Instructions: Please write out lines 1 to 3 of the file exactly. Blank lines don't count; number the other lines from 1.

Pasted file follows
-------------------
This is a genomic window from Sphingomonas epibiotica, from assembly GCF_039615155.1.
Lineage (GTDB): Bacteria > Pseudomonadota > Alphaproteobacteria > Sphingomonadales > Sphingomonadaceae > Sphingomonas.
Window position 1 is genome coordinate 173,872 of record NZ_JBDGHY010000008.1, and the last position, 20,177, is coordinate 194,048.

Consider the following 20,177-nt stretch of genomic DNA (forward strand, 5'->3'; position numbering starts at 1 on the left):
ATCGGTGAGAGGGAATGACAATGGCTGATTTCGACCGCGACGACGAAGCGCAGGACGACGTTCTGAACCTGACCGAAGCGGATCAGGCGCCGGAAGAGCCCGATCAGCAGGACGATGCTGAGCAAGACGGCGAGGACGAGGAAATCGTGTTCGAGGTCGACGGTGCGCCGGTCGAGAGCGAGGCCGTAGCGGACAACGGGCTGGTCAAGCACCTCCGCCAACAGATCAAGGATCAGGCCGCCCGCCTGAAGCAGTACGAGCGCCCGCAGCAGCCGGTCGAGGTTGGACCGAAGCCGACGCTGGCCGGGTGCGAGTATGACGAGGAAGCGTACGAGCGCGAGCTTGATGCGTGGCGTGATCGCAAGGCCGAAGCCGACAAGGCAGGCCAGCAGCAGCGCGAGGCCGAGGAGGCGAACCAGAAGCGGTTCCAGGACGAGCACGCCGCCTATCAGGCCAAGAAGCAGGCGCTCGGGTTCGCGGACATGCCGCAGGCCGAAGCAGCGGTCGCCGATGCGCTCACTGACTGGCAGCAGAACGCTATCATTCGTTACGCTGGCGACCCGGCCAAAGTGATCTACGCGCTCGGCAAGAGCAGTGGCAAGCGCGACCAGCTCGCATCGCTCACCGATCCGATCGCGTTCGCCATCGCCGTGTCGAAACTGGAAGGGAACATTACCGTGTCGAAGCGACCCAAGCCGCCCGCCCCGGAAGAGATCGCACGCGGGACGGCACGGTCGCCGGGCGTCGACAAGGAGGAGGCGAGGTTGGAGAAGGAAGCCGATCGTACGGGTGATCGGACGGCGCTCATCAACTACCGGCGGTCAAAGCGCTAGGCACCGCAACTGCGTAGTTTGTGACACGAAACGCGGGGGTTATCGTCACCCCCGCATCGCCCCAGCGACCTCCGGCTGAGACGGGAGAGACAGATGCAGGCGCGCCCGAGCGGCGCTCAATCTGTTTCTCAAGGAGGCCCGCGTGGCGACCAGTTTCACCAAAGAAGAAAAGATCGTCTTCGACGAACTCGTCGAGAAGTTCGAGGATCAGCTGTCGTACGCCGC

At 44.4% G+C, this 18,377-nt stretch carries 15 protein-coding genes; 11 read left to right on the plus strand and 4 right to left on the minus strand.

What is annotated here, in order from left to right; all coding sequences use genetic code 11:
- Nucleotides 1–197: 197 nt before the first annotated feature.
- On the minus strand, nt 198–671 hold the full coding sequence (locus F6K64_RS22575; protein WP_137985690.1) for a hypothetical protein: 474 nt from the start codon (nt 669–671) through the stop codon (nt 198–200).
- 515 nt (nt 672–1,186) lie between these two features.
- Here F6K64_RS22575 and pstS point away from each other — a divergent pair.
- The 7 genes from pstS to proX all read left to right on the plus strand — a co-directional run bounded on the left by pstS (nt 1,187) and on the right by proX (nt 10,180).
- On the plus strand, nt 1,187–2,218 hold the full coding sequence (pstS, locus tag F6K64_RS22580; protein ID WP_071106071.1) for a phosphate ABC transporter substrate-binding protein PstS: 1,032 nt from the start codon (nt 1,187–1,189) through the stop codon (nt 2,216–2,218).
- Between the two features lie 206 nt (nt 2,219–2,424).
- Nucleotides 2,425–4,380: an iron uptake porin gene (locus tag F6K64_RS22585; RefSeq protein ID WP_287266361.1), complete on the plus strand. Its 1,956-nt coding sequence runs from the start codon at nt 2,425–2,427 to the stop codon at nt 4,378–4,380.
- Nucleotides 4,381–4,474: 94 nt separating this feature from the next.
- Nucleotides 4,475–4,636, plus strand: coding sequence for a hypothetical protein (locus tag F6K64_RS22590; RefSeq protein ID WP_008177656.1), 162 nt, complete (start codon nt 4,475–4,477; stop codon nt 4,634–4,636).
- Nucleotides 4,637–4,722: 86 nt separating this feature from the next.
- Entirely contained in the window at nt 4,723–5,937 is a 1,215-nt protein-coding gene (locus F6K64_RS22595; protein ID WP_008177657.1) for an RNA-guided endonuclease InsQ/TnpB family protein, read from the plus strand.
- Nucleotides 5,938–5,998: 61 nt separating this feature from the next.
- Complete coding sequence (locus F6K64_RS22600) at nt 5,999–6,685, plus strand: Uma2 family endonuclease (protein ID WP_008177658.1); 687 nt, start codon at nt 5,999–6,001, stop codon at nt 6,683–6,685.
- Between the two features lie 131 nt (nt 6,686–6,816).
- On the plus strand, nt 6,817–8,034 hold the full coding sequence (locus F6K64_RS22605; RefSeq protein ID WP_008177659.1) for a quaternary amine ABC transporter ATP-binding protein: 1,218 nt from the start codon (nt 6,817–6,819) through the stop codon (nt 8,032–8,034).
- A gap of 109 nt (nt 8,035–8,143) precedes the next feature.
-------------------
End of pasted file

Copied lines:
This is a genomic window from Sphingomonas epibiotica, from assembly GCF_039615155.1.
Lineage (GTDB): Bacteria > Pseudomonadota > Alphaproteobacteria > Sphingomonadales > Sphingomonadaceae > Sphingomonas.
Window position 1 is genome coordinate 173,872 of record NZ_JBDGHY010000008.1, and the last position, 20,177, is coordinate 194,048.